Telecom - Student Papers
Telecommunications - Smart Communities
There's Hi-Tech In Them Thar' Hills! Blacksburg, Virginia On The Cutting Edge
by Tom Kerner
Blacksburg is a small town of about 35,000 hidden away in the mountains of southwestern Virginia. Other than serving as home to Virginia Tech, it's pretty much like any rural town. Country line dancing at the Marriott on Tuesdays and tubing on the New River are still favorite local pastimes, along with cruising Main Street in the pickup to show off the new shotgun rack. An hour's drive from Blacksburg finds no municipality larger than Roanoke, Bluefield, WV, or Bristol, TN. Not exactly the sort of place that springs to mind when one thinks about cutting edge technology.
But now, Blacksburg is home to an unprecedented technological revolution. Thanks to a joint venture between the town of Blacksburg, Virginia Tech, and Bell Atlantic, the Blacksburg Electronic Village (BEV) is now up and running, and things will never be the same.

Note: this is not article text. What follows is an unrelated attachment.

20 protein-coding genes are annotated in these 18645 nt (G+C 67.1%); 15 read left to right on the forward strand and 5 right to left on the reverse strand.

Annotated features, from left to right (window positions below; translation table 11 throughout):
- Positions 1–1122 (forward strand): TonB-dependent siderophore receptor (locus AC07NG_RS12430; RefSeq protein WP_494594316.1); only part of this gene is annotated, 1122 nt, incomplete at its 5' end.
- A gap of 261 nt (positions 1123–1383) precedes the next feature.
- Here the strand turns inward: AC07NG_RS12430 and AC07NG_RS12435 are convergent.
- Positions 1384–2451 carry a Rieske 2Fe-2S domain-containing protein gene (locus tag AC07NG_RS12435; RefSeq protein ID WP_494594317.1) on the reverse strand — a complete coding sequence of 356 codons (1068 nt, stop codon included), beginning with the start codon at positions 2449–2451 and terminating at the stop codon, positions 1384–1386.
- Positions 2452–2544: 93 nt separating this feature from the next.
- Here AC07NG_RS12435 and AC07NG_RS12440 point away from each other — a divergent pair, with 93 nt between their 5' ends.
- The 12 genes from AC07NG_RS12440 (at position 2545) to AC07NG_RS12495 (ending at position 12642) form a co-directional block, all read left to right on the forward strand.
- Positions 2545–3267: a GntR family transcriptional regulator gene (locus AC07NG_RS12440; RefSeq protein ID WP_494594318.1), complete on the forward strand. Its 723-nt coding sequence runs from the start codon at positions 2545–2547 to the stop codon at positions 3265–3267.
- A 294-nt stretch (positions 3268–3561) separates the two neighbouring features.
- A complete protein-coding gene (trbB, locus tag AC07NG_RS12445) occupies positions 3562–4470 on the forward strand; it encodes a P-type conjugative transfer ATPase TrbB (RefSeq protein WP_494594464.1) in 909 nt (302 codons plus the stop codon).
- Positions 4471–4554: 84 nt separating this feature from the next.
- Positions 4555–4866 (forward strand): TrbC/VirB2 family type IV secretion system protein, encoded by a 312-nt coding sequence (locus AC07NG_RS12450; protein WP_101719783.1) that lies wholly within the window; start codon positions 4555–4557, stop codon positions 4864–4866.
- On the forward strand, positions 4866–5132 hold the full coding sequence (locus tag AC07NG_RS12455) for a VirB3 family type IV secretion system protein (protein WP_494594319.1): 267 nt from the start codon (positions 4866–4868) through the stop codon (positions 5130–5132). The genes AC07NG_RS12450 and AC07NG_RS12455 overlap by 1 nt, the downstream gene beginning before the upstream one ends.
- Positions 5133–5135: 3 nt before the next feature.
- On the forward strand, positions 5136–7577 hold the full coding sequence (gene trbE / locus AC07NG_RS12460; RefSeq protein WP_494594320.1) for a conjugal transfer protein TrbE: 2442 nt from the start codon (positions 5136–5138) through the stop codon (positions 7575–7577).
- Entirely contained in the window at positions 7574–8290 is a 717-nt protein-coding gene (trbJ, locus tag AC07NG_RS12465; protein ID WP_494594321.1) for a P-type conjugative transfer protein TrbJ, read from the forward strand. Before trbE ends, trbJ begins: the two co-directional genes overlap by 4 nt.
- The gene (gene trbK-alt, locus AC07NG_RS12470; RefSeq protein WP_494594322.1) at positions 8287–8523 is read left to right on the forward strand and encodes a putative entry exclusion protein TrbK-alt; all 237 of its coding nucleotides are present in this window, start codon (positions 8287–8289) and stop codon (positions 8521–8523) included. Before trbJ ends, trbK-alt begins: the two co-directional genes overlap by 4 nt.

The BEV concept was born in 1992. It began as an experiment to determine whether a community could interact via computer and how electronic services could be priced and marketed. BEV founders hoped that by connecting the local government, businesses and residents, new realms of community interaction and involvement would be explored.
High-speed T1 lines have been installed, allowing nearly every Blacksburg resident to get on-line and get there fast. The lines carry 1.5 megabits of information per second, and are linked to most of the town's apartment complexes. Those whose homes have not yet been connected can get on line for free at the public library, on the Tech campus, or at several commercial establishments. That's right: this past fall, Blacksburg, Virginia saw the opening of its first cyberbar.
In addition to the cyberbar, 47 local businesses were given grants to set up home pages. These pages are known collectively as the "Blacksburg Virtual Mall." Now, the whole world can shop at Blacksburg Feed & Seed or Wade's Supermarket with the touch of a button. And they do.
Wade's has received orders for "care packages" and flowers arrangements from as far away as Kuwait, Belgium and Korea. Business has become so brisk there that Wade's has had to hire a full-time data processing manager. Soon, they promise, locals will be able to do all their grocery shopping on-line, for pick-up or delivery.
the industry before applying for an internship. The Center has enjoyed 100 percent placement of students in internships.